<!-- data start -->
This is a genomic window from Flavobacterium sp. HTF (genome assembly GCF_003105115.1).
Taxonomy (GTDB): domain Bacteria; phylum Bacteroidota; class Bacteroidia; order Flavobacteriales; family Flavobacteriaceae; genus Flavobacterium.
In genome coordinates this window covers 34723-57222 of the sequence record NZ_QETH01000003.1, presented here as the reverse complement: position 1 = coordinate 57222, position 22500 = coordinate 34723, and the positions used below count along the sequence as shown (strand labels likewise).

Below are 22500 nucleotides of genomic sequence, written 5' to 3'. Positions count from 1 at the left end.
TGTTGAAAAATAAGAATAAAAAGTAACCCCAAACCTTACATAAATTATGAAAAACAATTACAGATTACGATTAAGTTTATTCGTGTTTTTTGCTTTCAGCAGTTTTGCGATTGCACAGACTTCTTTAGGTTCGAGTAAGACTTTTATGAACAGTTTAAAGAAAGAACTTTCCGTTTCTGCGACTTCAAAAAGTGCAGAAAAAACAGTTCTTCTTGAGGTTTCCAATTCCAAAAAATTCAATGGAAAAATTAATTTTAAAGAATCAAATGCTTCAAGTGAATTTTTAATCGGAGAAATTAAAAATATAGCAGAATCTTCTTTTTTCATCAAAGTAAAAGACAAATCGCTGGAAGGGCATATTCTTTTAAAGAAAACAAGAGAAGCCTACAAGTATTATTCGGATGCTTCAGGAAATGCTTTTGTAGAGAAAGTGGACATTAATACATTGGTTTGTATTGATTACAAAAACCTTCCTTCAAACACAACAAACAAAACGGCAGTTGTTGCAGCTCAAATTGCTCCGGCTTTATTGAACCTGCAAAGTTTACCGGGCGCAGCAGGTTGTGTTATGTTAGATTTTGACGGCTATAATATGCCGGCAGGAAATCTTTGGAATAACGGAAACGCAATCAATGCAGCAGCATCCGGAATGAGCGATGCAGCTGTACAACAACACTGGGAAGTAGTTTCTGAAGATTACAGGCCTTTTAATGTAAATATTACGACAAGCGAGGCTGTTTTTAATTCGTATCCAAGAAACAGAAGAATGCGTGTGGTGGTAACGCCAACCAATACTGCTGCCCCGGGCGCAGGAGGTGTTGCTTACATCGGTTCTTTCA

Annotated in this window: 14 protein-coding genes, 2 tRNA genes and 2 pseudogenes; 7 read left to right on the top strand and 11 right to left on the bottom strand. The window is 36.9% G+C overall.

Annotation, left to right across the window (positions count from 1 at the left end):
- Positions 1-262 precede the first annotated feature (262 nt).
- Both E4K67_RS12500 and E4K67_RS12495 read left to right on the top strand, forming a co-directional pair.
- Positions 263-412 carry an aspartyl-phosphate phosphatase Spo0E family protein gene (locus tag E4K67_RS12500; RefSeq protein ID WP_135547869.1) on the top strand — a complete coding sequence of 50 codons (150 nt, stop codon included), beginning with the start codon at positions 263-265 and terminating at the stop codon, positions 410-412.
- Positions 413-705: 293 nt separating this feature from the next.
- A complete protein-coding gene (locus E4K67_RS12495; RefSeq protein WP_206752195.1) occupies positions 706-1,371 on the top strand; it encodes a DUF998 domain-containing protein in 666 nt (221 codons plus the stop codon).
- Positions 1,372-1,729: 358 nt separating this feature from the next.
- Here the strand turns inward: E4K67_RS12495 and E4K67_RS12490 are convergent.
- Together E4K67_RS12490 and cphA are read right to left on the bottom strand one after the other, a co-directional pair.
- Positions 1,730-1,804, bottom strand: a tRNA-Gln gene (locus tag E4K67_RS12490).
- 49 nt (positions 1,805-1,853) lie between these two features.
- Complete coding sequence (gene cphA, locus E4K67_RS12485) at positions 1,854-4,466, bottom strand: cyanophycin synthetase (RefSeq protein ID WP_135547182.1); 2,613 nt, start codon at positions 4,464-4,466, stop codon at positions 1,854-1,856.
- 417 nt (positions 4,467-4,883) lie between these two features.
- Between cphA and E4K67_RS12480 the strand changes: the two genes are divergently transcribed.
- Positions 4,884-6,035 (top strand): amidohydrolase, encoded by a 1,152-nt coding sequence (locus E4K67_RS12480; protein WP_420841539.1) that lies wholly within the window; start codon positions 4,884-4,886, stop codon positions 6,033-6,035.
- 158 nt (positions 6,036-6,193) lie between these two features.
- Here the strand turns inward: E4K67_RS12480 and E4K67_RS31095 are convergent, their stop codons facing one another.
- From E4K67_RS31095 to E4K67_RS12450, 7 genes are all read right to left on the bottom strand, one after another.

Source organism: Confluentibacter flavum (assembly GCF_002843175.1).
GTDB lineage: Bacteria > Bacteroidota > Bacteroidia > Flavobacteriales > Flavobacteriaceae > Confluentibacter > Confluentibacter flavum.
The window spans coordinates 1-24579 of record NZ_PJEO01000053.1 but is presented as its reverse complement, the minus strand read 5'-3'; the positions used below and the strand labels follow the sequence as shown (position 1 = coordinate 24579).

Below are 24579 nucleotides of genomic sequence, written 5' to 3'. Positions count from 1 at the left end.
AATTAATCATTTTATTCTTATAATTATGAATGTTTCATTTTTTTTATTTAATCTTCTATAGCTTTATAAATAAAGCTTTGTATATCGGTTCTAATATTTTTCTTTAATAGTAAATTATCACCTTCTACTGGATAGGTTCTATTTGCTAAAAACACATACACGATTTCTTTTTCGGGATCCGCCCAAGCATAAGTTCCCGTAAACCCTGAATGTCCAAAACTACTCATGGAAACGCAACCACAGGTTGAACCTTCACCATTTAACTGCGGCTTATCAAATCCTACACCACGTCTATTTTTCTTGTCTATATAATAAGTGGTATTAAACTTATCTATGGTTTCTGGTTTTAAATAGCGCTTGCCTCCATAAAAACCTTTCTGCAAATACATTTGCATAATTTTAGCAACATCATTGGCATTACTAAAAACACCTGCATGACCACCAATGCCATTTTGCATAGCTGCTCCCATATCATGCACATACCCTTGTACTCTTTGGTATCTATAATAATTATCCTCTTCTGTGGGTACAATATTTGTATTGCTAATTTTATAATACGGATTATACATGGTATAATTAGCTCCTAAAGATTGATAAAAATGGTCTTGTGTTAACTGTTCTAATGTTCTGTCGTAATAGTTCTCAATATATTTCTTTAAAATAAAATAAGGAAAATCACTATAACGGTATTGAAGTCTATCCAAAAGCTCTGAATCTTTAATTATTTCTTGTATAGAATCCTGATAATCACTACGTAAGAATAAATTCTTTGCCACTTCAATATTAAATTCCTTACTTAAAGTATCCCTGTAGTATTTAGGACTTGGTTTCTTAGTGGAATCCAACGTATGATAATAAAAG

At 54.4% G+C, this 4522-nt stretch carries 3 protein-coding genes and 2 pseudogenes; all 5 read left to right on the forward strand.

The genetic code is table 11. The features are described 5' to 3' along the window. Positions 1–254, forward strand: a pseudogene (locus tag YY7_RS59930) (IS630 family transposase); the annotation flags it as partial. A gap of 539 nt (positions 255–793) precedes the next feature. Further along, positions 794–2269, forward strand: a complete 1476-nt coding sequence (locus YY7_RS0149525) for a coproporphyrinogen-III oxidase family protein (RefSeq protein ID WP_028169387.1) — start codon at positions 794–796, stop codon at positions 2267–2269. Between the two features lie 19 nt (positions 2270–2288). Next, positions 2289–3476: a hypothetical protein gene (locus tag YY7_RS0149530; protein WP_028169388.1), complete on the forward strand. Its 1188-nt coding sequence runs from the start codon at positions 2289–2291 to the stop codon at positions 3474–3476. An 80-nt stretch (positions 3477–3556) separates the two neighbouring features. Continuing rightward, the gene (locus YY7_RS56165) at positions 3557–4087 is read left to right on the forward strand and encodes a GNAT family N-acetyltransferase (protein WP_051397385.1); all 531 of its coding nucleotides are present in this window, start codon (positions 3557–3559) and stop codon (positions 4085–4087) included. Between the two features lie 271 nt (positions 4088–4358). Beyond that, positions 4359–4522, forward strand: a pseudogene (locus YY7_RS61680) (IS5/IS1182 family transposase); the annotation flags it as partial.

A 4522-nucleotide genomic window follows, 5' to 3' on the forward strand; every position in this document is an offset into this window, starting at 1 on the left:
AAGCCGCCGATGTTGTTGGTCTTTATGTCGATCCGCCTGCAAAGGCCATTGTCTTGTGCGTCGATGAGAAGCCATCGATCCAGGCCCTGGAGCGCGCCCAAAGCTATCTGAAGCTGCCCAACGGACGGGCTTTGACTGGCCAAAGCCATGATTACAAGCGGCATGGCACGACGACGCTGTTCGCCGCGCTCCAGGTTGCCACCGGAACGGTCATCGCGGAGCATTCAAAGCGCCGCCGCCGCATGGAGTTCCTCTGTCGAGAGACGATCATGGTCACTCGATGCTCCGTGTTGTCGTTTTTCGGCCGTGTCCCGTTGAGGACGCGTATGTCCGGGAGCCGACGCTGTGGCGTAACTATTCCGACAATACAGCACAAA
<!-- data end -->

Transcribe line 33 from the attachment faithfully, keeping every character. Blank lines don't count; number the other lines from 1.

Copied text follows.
AAGCCGCCGATGTTGTTGGTCTTTATGTCGATCCGCCTGCAAAGGCCATTGTCTTGTGCGTCGATGAGAAGCCATCGATCCAGGCCCTGGAGCGCGCCCAAAGCTATCTGAAGCTGCCCAACGGACGGGCTTTGACTGGCCAAAGCCATGATTACAAGCGGCATGGCACGACGACGCTGTTCGCCGCGCTCCAGGTTGCCACCGGAACGGTCATCGCGGAGCATTCAAAGCGCCGCCGCCGCATGGAGTTCCTCTGTCGAGAGACGATCATGGTCACTCGATGCTCCGTGTTGTCGTTTTTCGGCCGTGTCCCGTTGAGGACGCGTATGTCCGGGAGCCGACGCTGTGGCGTAACTATTCCGACAATACAGCACAAA